"Many people have been counting carbs, but it's only gotten a lot of media attention recently," observes Crane. "I don’t think it’s going away. Remember the low-fat craze a few years ago, when the food industry came out with low-fat and fat-free products? Carb counting is similar. Demand from consumers will continue, but probably at a slower pace so there is certainly an opportunity for companies to develop low-carb products. Kraft introduced a line of CarbWell salad dressings this year. We’re also developing a line of new products with Dr. Agatston of the South Beach Diet. But many of our products already work for cutting carbs -- sugar-free gelatin, bacon, and cheese. Every year, hundreds of products come out and many go by the wayside. At Kraft, developing really good products that meet a need is why we are in business."

It may seem that Crane took the road less traveled to arrive at his goal, but he's in the right place at the right time doing what he most enjoys. "I use everything I’ve ever learned," he says. "I cook, run a business, write and research. I love this job."

Waxing and waning trends

Each year, Kraft compiles a Foodcast Trend Report, supported by a national ingredients study, for major customers. “We list about 250 items, from wasabi to Hunan cuisine,” explains Crane. “We ask a national panel of consumers if they are familiar with each item, have they used it in the past six months, and do they plan to use it in the next six months. In our last report, we compared the results with those of the previous two years, to determine which items jumped the most in intent to use.”

Some 90 percent of respondents will always use American cheese, but grilled and roasted vegetables experienced the sharpest rise, observes Crane. "Consumers want bold flavors and vegetables are low in carbs, fresh and healthful," he says. "We don't sell grilled and roasted vegetables, but we do sell salad dressings and other flavor enhancers. Wrap sandwiches also jumped, as did organic products. They weren't at the top of more than 50 percent of respondents' lists, but the percent increase was very high. All of us look at secondary anecdotal data, but this is hard data that we can track over time to see how ingredients are waxing and waning."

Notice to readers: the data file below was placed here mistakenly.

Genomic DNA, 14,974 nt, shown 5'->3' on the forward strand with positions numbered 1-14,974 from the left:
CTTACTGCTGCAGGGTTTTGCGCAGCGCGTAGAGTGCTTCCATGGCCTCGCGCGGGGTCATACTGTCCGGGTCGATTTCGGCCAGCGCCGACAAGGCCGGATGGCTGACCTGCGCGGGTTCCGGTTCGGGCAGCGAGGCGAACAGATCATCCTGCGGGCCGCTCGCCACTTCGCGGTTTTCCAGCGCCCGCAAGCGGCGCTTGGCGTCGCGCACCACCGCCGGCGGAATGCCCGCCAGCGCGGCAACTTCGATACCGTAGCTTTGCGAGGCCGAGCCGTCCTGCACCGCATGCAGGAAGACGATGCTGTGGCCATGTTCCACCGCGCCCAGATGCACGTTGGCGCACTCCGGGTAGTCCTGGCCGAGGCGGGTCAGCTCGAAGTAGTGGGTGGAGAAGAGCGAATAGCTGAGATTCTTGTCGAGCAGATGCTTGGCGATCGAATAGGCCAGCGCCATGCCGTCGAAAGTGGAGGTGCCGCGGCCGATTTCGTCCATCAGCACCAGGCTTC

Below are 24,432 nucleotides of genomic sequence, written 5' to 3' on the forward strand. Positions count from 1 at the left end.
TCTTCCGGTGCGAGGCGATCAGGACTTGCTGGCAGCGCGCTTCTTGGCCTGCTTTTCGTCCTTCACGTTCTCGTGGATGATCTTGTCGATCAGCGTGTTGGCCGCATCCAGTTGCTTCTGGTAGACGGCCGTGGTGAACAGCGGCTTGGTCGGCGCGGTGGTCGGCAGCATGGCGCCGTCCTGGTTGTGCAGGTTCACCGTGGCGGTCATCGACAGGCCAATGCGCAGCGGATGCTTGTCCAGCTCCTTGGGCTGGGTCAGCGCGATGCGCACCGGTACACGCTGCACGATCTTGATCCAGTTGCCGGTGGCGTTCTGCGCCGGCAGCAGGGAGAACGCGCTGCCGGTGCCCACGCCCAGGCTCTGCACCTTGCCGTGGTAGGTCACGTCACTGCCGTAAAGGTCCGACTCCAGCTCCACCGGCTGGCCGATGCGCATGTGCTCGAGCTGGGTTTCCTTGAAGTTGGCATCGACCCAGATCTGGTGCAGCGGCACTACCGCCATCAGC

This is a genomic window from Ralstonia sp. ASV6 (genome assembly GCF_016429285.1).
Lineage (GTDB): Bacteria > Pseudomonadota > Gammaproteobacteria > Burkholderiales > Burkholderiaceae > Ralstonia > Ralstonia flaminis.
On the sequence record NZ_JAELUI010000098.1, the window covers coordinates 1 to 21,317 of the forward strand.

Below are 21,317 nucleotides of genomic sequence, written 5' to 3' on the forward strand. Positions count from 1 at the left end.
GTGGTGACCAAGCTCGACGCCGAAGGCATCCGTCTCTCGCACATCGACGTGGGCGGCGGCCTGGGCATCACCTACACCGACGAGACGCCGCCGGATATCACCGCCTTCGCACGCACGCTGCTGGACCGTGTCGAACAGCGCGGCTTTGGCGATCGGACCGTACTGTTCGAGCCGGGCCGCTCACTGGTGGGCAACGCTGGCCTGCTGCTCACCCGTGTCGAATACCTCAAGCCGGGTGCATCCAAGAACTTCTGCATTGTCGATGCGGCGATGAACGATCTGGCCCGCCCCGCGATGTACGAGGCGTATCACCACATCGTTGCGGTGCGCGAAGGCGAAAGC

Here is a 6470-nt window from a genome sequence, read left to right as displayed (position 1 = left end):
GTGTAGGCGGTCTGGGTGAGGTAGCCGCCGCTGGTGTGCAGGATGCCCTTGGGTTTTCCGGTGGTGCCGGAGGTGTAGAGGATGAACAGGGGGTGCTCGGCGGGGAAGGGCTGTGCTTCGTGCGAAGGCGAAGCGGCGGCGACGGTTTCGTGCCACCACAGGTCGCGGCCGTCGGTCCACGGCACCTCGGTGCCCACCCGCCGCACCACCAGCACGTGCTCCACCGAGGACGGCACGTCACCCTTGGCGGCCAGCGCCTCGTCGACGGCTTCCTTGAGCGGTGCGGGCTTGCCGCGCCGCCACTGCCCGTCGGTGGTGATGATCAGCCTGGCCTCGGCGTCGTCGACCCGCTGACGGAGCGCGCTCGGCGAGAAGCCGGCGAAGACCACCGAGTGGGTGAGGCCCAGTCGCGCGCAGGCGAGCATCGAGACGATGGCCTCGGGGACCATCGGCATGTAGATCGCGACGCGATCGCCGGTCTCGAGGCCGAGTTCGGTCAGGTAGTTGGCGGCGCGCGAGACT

One of the biggest changes, according to Crane, is interest in good-for-me products. "In past years, consumers said they were interested, but we didn’t see as much intent to try them,” emphasizes Crane. “That's a major shift in consumers' attitudes about their eating habits; they are taking action. We recently spoke with a group of chefs and asked them to identify items as healthful or not. One chef said in the past, if he had an item on the menu and wanted to get rid of it, he identified it as healthful and it didn’t sell. Clearly that is changing!”

Fat, not carbs, was the major concern for most respondents; they want to eat less of it. "The consuming public is not monolithic," Crane emphasizes. "The more choices that people have, the more they will try. People are much more willing to try new foods than they were even 10 years ago. It's great for chefs and food companies."

"National menu development in foodservice will still be influenced by the big three cuisines -- Italian, Chinese and Mexican," acknowledges Crane. "Our research confirmed that. It's notable that some items like Chinese egg rolls had a much higher intent to try than an Asian egg roll. Chinese still has more of a recognition factor among consumers.

"Southwestern, Greek and Japanese had the most momentum and growth since the last survey," he continues. Although not the most popular, they showed the highest increase in intent to try. I think we'll see many Greek items going forward because of the Olympics. On national chain menus, expect to see -- say an Olympic salad. You can talk to that."